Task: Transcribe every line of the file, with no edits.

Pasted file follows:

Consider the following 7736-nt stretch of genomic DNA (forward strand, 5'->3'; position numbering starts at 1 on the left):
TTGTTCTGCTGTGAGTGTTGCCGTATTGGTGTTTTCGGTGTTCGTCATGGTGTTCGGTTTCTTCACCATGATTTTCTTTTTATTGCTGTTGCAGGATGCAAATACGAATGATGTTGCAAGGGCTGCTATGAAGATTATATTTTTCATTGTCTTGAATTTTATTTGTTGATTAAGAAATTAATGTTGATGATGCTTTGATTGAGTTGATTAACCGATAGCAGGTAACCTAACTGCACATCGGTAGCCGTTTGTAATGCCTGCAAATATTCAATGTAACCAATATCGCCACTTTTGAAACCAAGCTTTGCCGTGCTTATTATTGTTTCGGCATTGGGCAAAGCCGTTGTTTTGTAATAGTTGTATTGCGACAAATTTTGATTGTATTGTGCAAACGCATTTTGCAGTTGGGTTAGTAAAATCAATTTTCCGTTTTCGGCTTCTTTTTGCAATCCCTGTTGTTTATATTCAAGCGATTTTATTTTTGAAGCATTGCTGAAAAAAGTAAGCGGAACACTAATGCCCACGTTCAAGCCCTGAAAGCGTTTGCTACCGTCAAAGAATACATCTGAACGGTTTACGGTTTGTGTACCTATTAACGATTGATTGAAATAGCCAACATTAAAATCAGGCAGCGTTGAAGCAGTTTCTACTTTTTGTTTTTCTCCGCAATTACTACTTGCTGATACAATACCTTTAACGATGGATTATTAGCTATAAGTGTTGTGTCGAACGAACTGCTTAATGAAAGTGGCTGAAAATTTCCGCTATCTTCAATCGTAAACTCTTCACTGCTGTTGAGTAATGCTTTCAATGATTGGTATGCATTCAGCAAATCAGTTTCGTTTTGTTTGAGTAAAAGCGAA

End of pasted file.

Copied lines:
Consider the following 7736-nt stretch of genomic DNA (forward strand, 5'->3'; position numbering starts at 1 on the left):
TTGTTCTGCTGTGAGTGTTGCCGTATTGGTGTTTTCGGTGTTCGTCATGGTGTTCGGTTTCTTCACCATGATTTTCTTTTTATTGCTGTTGCAGGATGCAAATACGAATGATGTTGCAAGGGCTGCTATGAAGATTATATTTTTCATTGTCTTGAATTTTATTTGTTGATTAAGAAATTAATGTTGATGATGCTTTGATTGAGTTGATTAACCGATAGCAGGTAACCTAACTGCACATCGGTAGCCGTTTGTAATGCCTGCAAATATTCAATGTAACCAATATCGCCACTTTTGAAACCAAGCTTTGCCGTGCTTATTATTGTTTCGGCATTGGGCAAAGCCGTTGTTTTGTAATAGTTGTATTGCGACAAATTTTGATTGTATTGTGCAAACGCATTTTGCAGTTGGGTTAGTAAAATCAATTTTCCGTTTTCGGCTTCTTTTTGCAATCCCTGTTGTTTATATTCAAGCGATTTTATTTTTGAAGCATTGCTGAAAAAAGTAAGCGGAACACTAATGCCCACGTTCAAGCCCTGAAAGCGTTTGCTACCGTCAAAGAATACATCTGAACGGTTTACGGTTTGTGTACCTATTAACGATTGATTGAAATAGCCAACATTAAAATCAGGCAGCGTTGAAGCAGTTTCTACTTTTTGTTTTTCTCCGCAATTACTACTTGCTGATACAATACCTTTAACGATGGATTATTAGCTATAAGTGTTGTGTCGAACGAACTGCTTAATGAAAGTGGCTGAAAATTTCCGCTATCTTCAATCGTAAACTCTTCACTGCTGTTGAGTAATGCTTTCAATGATTGGTATGCATTCAGCAAATCAGTTTCGTTTTGTTTGAGTAAAAGCGAA